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Article
August 31, 1901

ECTOPIC PREGNANCY, WITH REPORT OF A CASE OF OVARIAN PREGNANCY.

Author Affiliations

Professor of Abdominal Surgery and Gynecology in the Kentucky School of Medicine; Fellow of the American Gynecological Society; Gynecologist to the Louisville City Hospital and to the Kentucky School of Medicine Hospital, Etc. LOUISVILLE, KY.

JAMA. 1901;XXXVII(9):548-550. doi:10.1001/jama.1901.62470350004002a
Abstract

I do not believe that it is possible for an ectopic pregnancy to develop primarily in the peritonealcavity, for the ovum can not be lodged securely in any one place sufficiently long to form chorionic attachments, and the peritoneal secretion would very soon destroy its vitality; the one or more cases of reported abdominal pregnancy, after removal of the uterus, were primarily tubal or ovarian, these organs not having been removed with the uterus.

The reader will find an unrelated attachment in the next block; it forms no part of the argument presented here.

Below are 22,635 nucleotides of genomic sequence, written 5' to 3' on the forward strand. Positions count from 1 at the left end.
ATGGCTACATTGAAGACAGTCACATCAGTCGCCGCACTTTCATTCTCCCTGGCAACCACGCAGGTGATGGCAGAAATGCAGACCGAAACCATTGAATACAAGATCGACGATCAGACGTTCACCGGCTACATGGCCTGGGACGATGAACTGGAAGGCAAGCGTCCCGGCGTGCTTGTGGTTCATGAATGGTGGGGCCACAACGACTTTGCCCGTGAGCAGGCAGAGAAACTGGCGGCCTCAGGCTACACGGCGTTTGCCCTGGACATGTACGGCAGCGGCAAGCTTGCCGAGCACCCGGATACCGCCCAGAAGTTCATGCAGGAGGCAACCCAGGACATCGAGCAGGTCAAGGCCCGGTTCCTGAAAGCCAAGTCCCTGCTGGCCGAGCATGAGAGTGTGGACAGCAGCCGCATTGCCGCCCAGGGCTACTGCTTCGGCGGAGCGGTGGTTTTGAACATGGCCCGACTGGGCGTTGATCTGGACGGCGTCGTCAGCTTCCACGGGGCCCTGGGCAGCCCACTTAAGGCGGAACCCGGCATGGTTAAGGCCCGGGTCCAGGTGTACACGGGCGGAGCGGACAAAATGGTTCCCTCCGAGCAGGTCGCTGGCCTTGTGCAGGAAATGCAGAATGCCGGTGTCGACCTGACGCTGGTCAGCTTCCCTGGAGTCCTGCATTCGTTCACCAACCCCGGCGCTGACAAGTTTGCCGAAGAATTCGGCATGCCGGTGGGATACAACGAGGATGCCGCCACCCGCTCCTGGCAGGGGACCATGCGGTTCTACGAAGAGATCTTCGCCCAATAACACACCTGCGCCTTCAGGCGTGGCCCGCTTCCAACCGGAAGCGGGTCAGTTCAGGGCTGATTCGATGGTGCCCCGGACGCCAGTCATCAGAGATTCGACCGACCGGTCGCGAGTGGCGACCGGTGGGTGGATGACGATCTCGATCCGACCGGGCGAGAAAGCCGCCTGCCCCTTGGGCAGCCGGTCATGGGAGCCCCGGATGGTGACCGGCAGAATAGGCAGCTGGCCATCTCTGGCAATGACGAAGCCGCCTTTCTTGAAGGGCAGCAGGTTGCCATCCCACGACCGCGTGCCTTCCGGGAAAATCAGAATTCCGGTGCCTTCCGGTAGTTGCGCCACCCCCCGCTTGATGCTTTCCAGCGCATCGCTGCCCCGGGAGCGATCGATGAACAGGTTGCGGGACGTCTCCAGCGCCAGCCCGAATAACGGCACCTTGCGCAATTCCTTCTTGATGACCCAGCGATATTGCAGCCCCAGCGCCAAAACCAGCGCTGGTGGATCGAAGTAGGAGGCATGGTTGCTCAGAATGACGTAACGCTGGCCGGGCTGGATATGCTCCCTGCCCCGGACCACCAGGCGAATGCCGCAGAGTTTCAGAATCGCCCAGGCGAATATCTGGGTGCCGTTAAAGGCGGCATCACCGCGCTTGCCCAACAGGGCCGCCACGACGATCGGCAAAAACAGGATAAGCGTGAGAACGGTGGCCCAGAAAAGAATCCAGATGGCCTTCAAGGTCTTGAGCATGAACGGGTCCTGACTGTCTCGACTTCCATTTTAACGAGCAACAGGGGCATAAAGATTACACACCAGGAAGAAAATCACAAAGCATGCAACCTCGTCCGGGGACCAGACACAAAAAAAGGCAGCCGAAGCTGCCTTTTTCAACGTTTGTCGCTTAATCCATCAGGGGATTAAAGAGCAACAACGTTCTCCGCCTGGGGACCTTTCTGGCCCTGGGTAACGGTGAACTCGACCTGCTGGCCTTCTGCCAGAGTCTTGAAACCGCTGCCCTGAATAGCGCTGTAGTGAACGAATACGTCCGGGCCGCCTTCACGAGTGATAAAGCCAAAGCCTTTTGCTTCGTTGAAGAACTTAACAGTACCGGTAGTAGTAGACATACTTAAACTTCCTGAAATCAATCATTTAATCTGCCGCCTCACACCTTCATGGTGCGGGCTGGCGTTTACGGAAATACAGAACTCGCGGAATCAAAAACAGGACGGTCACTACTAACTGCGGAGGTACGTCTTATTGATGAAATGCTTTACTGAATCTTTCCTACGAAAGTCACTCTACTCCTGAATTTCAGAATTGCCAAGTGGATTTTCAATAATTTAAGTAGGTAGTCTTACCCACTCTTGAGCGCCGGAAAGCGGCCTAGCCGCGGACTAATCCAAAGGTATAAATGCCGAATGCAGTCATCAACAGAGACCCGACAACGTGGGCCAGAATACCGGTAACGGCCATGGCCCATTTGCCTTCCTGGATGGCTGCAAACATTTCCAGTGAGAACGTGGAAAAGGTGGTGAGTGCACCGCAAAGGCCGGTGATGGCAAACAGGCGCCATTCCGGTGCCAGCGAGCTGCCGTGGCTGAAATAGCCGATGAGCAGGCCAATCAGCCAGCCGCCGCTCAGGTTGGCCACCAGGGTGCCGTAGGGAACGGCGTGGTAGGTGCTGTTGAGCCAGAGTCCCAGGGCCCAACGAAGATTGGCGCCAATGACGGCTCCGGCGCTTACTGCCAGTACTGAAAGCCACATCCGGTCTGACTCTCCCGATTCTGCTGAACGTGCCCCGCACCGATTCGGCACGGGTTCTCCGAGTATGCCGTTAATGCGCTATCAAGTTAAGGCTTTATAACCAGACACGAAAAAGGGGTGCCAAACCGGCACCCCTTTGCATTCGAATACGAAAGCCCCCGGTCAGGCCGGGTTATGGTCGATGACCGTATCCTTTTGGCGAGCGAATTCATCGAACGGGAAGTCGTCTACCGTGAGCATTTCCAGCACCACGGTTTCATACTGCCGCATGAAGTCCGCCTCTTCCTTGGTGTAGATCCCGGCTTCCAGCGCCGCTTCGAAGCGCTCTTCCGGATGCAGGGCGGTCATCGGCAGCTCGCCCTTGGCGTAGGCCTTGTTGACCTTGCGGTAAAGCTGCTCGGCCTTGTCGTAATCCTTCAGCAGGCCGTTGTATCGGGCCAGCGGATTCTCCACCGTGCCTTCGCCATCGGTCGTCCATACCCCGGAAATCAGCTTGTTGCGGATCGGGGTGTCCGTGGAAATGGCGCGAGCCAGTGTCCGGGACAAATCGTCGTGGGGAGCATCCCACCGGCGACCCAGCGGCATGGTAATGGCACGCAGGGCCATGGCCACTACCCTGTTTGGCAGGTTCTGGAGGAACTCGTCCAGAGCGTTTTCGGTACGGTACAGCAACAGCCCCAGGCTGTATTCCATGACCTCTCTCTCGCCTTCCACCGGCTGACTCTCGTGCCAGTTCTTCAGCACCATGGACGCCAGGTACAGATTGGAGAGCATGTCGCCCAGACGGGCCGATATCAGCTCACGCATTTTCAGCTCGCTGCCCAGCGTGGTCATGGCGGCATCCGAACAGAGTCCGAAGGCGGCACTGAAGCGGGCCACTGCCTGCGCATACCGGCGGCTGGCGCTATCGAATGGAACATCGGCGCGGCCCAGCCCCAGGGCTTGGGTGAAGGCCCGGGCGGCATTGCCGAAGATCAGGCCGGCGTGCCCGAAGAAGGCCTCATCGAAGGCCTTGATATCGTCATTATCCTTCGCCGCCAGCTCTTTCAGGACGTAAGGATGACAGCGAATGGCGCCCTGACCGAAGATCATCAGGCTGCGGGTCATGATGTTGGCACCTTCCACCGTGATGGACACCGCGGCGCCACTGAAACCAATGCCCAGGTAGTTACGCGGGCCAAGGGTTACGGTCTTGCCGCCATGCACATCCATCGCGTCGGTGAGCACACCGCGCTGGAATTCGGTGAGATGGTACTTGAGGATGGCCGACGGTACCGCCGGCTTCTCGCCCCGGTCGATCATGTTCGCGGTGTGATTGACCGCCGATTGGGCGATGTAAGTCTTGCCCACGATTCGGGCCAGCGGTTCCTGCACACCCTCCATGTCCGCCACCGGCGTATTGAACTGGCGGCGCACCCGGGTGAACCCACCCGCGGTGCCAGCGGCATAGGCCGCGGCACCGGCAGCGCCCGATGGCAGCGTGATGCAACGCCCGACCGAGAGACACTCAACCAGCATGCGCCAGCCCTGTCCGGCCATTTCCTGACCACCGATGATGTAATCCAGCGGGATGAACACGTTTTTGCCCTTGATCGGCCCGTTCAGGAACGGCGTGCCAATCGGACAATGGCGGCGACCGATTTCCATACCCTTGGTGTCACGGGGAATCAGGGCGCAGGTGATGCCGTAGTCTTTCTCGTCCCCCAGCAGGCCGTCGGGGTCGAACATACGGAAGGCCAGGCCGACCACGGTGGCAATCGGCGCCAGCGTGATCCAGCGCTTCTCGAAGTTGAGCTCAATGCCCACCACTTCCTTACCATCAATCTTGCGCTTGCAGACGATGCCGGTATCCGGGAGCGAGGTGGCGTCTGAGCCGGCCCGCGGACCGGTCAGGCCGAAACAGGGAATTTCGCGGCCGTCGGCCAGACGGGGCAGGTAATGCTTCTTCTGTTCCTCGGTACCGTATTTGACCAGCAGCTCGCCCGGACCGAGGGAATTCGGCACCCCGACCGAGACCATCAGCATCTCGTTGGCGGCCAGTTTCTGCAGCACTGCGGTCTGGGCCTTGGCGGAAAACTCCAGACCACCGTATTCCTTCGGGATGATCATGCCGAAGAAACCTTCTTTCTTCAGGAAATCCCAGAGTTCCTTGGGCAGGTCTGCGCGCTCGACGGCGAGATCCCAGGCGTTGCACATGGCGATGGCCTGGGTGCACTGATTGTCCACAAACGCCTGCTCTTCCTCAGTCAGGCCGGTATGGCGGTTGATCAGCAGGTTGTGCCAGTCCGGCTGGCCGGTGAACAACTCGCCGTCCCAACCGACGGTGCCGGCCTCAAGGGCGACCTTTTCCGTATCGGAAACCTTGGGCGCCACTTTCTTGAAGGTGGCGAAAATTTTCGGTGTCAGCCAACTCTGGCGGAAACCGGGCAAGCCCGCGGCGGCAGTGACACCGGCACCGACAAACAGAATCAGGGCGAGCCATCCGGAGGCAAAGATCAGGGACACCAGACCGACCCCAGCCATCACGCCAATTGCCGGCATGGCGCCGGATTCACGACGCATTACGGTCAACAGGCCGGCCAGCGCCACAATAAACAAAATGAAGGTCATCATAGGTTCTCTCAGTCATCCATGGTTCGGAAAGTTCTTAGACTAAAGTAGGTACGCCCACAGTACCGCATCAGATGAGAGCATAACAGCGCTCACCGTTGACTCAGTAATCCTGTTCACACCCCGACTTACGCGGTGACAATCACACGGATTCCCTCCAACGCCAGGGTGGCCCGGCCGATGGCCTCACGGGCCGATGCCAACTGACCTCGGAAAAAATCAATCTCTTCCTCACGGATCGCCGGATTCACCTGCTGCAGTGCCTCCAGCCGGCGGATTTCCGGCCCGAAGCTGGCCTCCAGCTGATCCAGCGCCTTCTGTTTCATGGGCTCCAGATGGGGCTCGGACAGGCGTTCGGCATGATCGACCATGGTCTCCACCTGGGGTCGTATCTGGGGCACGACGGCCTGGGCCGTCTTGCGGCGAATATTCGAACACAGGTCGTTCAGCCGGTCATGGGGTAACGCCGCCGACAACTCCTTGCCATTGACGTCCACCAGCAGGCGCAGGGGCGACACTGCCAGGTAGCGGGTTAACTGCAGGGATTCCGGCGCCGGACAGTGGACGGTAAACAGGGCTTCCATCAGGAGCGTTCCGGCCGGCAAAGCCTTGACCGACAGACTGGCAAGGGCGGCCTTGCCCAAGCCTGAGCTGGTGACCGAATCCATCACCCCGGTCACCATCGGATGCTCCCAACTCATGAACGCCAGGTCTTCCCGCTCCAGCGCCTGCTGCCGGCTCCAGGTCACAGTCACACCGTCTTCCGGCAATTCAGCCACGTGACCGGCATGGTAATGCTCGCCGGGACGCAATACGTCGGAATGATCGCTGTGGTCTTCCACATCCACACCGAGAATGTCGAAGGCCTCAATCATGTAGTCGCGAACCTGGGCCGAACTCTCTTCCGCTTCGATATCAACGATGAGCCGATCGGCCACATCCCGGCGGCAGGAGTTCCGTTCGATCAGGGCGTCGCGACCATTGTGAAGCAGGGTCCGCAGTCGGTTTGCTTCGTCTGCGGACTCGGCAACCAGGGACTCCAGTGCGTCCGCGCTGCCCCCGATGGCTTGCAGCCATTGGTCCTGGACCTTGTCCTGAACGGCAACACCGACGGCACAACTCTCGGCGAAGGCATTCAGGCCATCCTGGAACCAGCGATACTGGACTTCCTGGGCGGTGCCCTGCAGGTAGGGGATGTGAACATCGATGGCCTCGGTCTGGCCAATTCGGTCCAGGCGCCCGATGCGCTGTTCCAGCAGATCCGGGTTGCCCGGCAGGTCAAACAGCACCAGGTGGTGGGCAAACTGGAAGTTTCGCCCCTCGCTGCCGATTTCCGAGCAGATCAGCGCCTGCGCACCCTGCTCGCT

Ectopic pregnancy must be primarily tubal, tubo-ovarian, or ovarian, but as it can not develop to term in any of these structures, it ruptures either into the folds of the broad ligament or into the peritoneal cavity; and if the chorionic attachments are not then destroyed, there is no reason why the pregnancy may not continue to term.

I believe that most cases reported as intra-peritoneal pregnancy are extra-peritoneal, having developed in the folds of the

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